In two years, they have gone boating at least one week a month to places such as the Grenadines, Maine and the Caribbean on their 98-foot Burger Boat, which has five staterooms, granite countertops in the kitchen and a full-time crew.

Power boat sales, which includes any boat with a motor, were $9.4 billion last year, but while units were down less than 1 percent from 2004, spending was up 4.4 percent, according to the NMMA’s annual report. Sales are expected to be flat this year, Dammrich said.

Considering that the average American boat is 25 feet long and costs $25,000, megayachts still comprise a small part of the American boat market, he said. There are between 12 and 20 such manufacturers nationwide, Dammrich said, and there are only 250 of these boats produced worldwide each year.

Navigating competition
And new rivals are appearing. Cobalt Boat, which makes boats in the 20-foot to 30-foot range, recently built a factory in Tennessee for its new venture into yachting. It will make yachts between 42 feet and 52 feet initially and then gradually increase size, possibly into the 70-foot range, said Shireen Fitts, a spokeswoman for the company based in Neodesha, Kan.

“I believe this market is continuing to grow,” Ross said.

Image: Boat elevator
Morry Gash  /  AP
Burger Boat president and CEO David Ross, right, watches as Ron Beilman works on an elevator in one of the large yachts the company is building.
Burger Boat has more than doubled its number of employees to 450 since 2003. It also opened a sales office in Monaco last year, invested in new equipment — with the help of a state grant worth more than $1.1 million — and expanded its 143-year-old hull shop.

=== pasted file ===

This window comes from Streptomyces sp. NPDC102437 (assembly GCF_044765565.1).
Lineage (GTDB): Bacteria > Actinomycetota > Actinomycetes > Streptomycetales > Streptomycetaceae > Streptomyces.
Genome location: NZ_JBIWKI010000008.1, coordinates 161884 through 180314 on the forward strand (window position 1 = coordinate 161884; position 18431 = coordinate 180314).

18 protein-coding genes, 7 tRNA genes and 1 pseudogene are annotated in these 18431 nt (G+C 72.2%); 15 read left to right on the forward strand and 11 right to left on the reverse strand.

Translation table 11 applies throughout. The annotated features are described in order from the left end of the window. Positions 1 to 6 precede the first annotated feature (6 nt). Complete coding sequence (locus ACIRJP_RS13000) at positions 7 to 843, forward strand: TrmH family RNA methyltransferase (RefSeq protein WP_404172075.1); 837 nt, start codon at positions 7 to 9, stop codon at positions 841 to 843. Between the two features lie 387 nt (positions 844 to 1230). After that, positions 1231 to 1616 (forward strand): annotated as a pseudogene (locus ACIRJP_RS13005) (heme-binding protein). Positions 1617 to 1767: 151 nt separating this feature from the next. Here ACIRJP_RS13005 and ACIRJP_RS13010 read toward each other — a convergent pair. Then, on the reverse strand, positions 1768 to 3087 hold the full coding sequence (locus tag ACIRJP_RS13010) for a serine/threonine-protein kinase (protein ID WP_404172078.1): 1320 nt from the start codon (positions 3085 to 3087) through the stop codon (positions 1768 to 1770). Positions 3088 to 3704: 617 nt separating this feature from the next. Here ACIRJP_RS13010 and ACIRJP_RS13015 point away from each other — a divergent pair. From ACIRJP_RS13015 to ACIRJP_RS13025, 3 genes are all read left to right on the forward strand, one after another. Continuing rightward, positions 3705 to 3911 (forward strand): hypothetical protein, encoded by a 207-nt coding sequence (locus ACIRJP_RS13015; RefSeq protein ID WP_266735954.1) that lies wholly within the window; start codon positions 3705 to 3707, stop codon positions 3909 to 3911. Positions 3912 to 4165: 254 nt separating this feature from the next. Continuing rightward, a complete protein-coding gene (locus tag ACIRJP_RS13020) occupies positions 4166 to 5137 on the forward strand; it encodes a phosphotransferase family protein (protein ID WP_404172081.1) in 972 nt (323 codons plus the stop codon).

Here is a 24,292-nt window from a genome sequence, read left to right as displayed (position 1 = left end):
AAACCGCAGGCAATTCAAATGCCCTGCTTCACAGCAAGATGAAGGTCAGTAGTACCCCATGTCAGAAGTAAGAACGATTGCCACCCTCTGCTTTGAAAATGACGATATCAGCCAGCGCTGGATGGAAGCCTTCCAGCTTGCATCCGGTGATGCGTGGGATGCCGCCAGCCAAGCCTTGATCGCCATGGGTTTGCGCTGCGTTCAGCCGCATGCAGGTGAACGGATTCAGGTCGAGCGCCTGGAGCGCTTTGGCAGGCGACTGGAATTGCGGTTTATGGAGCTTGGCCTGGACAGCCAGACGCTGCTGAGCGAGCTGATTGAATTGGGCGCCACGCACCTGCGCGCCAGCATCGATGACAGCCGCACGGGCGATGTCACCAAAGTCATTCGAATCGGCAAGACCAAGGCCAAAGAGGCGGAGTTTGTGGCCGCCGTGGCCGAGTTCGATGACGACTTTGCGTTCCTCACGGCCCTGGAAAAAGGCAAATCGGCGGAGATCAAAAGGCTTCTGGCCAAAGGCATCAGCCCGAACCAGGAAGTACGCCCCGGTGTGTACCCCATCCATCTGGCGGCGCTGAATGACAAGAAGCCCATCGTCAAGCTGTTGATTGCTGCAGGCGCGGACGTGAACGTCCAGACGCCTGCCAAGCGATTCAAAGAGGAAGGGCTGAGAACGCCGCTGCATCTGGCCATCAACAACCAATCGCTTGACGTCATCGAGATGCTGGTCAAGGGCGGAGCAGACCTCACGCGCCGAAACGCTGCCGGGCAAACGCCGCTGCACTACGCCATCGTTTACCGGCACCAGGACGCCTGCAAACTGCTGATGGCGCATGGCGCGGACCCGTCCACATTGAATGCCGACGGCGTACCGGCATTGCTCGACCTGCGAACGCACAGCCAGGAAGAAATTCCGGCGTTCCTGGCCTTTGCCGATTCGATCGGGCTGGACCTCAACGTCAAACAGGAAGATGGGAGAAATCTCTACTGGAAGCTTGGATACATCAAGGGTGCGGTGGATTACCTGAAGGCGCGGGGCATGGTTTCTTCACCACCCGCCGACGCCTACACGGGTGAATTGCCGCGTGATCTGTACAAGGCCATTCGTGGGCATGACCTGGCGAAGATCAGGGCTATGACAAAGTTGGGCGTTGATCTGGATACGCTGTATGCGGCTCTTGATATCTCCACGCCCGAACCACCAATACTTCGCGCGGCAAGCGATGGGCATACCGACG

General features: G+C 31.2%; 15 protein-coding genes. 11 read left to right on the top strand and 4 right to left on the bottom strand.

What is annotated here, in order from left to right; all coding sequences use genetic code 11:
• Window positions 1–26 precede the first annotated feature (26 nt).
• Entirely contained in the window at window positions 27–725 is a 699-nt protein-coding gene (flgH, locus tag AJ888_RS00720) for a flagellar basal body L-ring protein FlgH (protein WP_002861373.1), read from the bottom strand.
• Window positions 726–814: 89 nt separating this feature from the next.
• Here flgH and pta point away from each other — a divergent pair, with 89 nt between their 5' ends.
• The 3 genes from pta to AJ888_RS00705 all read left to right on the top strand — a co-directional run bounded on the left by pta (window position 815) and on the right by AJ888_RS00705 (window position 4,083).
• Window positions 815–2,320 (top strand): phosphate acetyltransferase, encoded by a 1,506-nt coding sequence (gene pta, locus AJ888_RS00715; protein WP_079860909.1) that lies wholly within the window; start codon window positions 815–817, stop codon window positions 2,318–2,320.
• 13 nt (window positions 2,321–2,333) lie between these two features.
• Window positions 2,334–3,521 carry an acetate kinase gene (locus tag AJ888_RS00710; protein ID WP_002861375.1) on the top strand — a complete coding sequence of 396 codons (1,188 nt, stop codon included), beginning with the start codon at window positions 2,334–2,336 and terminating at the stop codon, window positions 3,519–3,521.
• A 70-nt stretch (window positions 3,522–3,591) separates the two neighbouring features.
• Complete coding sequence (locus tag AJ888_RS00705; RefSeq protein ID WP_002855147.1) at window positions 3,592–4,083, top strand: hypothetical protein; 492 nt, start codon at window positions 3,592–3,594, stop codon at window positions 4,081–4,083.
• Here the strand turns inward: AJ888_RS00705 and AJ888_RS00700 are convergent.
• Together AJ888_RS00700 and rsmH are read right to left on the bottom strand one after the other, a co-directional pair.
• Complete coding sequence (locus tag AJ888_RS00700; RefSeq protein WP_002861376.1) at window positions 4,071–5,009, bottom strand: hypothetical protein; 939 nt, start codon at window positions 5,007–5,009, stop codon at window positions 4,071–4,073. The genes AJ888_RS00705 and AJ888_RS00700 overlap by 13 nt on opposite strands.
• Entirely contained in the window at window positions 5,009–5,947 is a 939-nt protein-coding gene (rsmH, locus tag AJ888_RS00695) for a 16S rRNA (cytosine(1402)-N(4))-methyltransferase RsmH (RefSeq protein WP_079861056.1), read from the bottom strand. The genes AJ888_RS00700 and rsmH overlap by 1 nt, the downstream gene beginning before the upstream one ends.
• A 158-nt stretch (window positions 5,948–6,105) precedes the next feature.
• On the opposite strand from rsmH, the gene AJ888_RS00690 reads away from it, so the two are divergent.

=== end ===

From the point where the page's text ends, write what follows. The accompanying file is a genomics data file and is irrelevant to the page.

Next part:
Viking Yacht is bracing for a similar expansion to make way for its new, larger boats, said Peter Frederiksen, spokesman for the yacht maker, based in New Gretna, N.J. Customers are continually buying larger boats with an eye to reselling them, often in a matter of a few years, he said.

Five years ago, the company’s most popular boat was a 61-footer. Today, its strongest selling models range from 64 feet to 74 feet, with prices of $2.6 million to $3.6 million, and the company plans to make two 82-foot yachts in the coming years, Frederiksen said.

“A fisherman — nothing will get him more excited about buying a new boat than being passed by a new boat,” he said. “His competitive nature says, 'I can’t live like this. I have to go buy something bigger and faster.”’

Horn, the Burger Boat owner, said he’s been buying larger and larger boats ever since his first boat as a kid — four oil cans hitched to a piece of wood with wire. Now he spends his time entertaining friends and family on his favorite part of Lady Pat, an 11-foot teakwood deck overlooking the water. He’s got no plans to upgrade again just yet.

“I’m just as happy as I can be,” he said. “We have the perfect boat for us.”

© 2013 The Associated Press. All rights reserved. This material may not be published, broadcast, rewritten or redistributed.